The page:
When are you going to give yourself permission to make this happen?
One of the biggest distractions can be looking at the success or the life of other people. This only serves to feed emotional thinking. Not plans or strategy.
I do not say that other people are not motivating or encouraging. It’s good to see success.
It’s good to know it’s out there.
This lets us know that it’s real. But rather than engulfing our thoughts with the luck and fortune of others, what would it look like if we took a mindful search of ourselves? What would it be like if we found the gumption to support our own success instead of focusing on the wealth of someone else?
It doesn’t matter what Gates did. It doesn’t matter how Buffett made his billions. It doesn’t matter about the person who walked in the room and for whatever reason people were automatically drawn to them. None of this matters.
I can say that there was a time when I saw myself as neither good looking or bad, but simply in-between and unnoticeable. There were people who I knew that could walk in the room and all eyes would turn. But me, I never saw myself this way. I never saw my value. I never saw my gleam and somehow, I always believed I was outshone by the brightness and the brilliance of other people.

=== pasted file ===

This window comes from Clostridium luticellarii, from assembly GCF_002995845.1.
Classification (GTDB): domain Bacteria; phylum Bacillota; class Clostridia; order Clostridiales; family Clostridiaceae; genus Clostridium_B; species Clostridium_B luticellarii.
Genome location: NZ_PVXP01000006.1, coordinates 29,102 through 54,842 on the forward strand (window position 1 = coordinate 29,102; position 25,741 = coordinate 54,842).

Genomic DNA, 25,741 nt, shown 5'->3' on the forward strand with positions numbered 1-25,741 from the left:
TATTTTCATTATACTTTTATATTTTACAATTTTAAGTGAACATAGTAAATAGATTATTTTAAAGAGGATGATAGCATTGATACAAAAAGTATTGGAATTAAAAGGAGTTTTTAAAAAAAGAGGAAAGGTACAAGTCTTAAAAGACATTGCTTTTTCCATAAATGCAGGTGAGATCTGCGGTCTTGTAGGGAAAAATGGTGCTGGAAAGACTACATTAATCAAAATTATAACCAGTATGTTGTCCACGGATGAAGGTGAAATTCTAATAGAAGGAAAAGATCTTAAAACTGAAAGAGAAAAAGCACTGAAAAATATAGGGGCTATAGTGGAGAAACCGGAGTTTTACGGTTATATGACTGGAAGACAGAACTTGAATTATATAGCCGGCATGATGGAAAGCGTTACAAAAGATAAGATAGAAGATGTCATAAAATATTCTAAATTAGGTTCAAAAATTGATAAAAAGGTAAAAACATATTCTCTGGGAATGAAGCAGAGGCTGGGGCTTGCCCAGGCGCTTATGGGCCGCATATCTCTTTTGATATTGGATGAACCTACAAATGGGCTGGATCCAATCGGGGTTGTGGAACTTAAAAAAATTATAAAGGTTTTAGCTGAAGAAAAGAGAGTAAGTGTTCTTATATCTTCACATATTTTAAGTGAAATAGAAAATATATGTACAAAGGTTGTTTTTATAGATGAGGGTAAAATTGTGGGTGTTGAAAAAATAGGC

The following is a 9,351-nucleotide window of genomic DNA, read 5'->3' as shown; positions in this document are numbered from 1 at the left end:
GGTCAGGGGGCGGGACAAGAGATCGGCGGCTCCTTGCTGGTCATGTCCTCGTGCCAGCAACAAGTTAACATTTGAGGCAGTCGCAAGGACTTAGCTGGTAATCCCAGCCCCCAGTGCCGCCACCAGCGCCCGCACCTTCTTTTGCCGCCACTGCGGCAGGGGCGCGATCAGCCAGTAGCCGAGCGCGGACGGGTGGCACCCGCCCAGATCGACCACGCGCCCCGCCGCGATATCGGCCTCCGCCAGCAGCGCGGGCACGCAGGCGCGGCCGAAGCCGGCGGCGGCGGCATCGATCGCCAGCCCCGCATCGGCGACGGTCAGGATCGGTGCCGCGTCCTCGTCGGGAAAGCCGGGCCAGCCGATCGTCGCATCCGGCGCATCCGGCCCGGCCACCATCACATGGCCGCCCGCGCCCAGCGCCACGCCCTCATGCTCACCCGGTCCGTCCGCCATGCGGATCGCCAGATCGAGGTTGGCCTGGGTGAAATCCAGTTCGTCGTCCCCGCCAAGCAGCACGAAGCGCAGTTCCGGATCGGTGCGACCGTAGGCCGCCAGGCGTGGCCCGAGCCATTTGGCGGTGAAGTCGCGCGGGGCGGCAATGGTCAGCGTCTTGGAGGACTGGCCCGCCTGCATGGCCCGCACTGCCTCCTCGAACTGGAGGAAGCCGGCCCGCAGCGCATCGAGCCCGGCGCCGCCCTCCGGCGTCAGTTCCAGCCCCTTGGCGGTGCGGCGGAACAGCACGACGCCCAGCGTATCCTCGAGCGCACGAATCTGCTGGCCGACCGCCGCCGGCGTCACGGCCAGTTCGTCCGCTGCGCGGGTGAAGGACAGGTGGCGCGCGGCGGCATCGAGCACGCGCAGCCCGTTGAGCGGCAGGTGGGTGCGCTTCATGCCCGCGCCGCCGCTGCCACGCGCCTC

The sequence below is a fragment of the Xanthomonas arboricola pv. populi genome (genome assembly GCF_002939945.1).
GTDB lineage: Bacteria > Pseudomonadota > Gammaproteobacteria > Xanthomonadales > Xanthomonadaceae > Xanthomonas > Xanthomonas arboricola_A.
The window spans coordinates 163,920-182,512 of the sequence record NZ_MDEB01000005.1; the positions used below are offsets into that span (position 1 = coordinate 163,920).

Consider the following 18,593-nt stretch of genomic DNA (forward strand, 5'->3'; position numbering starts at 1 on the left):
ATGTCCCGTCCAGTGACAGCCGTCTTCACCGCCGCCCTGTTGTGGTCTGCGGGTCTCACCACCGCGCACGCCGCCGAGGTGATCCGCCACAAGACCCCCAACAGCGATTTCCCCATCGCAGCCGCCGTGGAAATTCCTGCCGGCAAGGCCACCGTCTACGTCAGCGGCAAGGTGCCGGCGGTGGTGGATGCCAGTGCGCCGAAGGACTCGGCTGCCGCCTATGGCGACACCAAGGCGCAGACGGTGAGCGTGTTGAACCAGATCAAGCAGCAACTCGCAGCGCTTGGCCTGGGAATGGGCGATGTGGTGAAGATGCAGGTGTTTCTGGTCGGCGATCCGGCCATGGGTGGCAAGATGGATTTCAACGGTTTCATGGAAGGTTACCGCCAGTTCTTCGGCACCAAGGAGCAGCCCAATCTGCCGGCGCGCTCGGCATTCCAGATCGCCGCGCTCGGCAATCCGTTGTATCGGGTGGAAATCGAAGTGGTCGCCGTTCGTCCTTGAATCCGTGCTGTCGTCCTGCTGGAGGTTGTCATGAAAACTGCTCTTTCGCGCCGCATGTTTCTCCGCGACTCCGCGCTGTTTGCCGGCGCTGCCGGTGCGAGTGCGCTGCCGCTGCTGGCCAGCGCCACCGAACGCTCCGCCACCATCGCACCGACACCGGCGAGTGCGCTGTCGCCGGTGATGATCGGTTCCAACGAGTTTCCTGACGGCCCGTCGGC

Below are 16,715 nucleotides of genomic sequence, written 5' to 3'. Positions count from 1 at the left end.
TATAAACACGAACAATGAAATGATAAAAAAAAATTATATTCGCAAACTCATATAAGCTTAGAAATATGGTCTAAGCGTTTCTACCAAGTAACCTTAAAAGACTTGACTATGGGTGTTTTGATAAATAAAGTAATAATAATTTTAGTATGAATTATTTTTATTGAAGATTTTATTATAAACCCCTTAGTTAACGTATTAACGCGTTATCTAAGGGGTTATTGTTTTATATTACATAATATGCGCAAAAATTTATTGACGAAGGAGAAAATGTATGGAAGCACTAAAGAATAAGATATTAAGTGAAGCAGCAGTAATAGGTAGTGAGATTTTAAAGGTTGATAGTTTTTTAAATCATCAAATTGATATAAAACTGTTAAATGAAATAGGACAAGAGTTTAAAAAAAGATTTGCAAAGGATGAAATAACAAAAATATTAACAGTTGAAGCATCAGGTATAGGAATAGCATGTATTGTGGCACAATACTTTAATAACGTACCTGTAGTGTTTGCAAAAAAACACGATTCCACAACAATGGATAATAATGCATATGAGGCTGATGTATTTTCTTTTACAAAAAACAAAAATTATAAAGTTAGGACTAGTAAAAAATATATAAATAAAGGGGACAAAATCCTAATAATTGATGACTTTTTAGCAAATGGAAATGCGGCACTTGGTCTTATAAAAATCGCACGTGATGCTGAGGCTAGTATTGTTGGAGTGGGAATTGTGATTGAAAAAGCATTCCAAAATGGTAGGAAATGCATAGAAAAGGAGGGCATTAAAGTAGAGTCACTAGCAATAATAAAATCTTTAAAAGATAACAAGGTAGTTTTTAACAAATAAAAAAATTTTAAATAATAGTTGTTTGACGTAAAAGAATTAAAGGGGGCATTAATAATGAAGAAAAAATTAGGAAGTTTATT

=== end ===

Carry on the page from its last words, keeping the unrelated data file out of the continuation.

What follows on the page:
I can say the day I found my passion was the day that I found a seed, which to me; this was like a glimmer of golden light in the palm of my hand. I viewed this as my genesis. I saw this as my true value because in the simplest way, this was how my real life was ready to begin.
I saw it and once I saw this, I swear it was too big, too beautiful and too inspiring to ever let it go. Once I felt the warmth of this, it was as if I would never be cold again.
Most of all, I had to feed the source. I had to dress it and give it a name.
(I call this my dream.)
Once I found my passion, I gave it a face. To me, I decided to allow the birth of this child to save my life. In return, I promised to give it all the room to grow,